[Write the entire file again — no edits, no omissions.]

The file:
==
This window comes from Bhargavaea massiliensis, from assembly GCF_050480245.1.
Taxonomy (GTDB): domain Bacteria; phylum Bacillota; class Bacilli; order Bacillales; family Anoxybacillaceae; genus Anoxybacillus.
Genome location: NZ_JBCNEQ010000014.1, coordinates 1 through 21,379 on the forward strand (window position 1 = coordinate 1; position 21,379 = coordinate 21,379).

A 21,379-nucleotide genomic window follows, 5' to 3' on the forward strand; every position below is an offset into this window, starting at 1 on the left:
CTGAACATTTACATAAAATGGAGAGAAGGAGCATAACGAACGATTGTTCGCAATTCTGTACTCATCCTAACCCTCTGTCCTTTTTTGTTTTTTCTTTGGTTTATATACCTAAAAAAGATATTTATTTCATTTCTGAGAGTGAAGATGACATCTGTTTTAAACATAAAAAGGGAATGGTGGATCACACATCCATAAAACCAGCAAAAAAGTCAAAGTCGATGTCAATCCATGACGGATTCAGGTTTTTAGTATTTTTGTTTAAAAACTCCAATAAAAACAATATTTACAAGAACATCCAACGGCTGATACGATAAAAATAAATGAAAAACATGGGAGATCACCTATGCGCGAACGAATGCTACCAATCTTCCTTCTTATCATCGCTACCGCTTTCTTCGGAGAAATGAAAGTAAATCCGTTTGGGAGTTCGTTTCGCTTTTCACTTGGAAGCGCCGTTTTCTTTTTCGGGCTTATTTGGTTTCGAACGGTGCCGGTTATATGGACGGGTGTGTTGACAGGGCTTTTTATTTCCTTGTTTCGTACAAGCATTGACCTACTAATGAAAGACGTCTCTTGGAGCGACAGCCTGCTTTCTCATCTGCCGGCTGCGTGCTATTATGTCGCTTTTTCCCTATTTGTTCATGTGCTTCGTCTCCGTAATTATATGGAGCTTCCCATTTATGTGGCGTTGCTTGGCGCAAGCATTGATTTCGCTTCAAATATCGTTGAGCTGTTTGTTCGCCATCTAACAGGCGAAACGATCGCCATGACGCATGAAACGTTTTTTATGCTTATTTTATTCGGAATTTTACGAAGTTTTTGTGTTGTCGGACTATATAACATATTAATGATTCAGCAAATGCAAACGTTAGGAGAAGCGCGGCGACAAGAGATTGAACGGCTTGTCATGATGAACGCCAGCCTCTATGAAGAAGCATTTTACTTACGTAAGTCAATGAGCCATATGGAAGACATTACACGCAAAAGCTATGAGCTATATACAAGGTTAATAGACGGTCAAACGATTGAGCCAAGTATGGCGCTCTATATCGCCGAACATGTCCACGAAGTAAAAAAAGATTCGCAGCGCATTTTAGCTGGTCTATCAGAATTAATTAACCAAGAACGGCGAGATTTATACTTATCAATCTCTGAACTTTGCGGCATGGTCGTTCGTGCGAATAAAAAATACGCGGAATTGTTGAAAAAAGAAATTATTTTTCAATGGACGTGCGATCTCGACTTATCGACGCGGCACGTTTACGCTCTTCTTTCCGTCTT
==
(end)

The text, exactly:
This window comes from Bhargavaea massiliensis, from assembly GCF_050480245.1.
Taxonomy (GTDB): domain Bacteria; phylum Bacillota; class Bacilli; order Bacillales; family Anoxybacillaceae; genus Anoxybacillus.
Genome location: NZ_JBCNEQ010000014.1, coordinates 1 through 21,379 on the forward strand (window position 1 = coordinate 1; position 21,379 = coordinate 21,379).

A 21,379-nucleotide genomic window follows, 5' to 3' on the forward strand; every position below is an offset into this window, starting at 1 on the left:
CTGAACATTTACATAAAATGGAGAGAAGGAGCATAACGAACGATTGTTCGCAATTCTGTACTCATCCTAACCCTCTGTCCTTTTTTGTTTTTTCTTTGGTTTATATACCTAAAAAAGATATTTATTTCATTTCTGAGAGTGAAGATGACATCTGTTTTAAACATAAAAAGGGAATGGTGGATCACACATCCATAAAACCAGCAAAAAAGTCAAAGTCGATGTCAATCCATGACGGATTCAGGTTTTTAGTATTTTTGTTTAAAAACTCCAATAAAAACAATATTTACAAGAACATCCAACGGCTGATACGATAAAAATAAATGAAAAACATGGGAGATCACCTATGCGCGAACGAATGCTACCAATCTTCCTTCTTATCATCGCTACCGCTTTCTTCGGAGAAATGAAAGTAAATCCGTTTGGGAGTTCGTTTCGCTTTTCACTTGGAAGCGCCGTTTTCTTTTTCGGGCTTATTTGGTTTCGAACGGTGCCGGTTATATGGACGGGTGTGTTGACAGGGCTTTTTATTTCCTTGTTTCGTACAAGCATTGACCTACTAATGAAAGACGTCTCTTGGAGCGACAGCCTGCTTTCTCATCTGCCGGCTGCGTGCTATTATGTCGCTTTTTCCCTATTTGTTCATGTGCTTCGTCTCCGTAATTATATGGAGCTTCCCATTTATGTGGCGTTGCTTGGCGCAAGCATTGATTTCGCTTCAAATATCGTTGAGCTGTTTGTTCGCCATCTAACAGGCGAAACGATCGCCATGACGCATGAAACGTTTTTTATGCTTATTTTATTCGGAATTTTACGAAGTTTTTGTGTTGTCGGACTATATAACATATTAATGATTCAGCAAATGCAAACGTTAGGAGAAGCGCGGCGACAAGAGATTGAACGGCTTGTCATGATGAACGCCAGCCTCTATGAAGAAGCATTTTACTTACGTAAGTCAATGAGCCATATGGAAGACATTACACGCAAAAGCTATGAGCTATATACAAGGTTAATAGACGGTCAAACGATTGAGCCAAGTATGGCGCTCTATATCGCCGAACATGTCCACGAAGTAAAAAAAGATTCGCAGCGCATTTTAGCTGGTCTATCAGAATTAATTAACCAAGAACGGCGAGATTTATACTTATCAATCTCTGAACTTTGCGGCATGGTCGTTCGTGCGAATAAAAAATACGCGGAATTGTTGAAAAAAGAAATTATTTTTCAATGGACGTGCGATCTCGACTTATCGACGCGGCACGTTTACGCTCTTCTTTCCGTCTT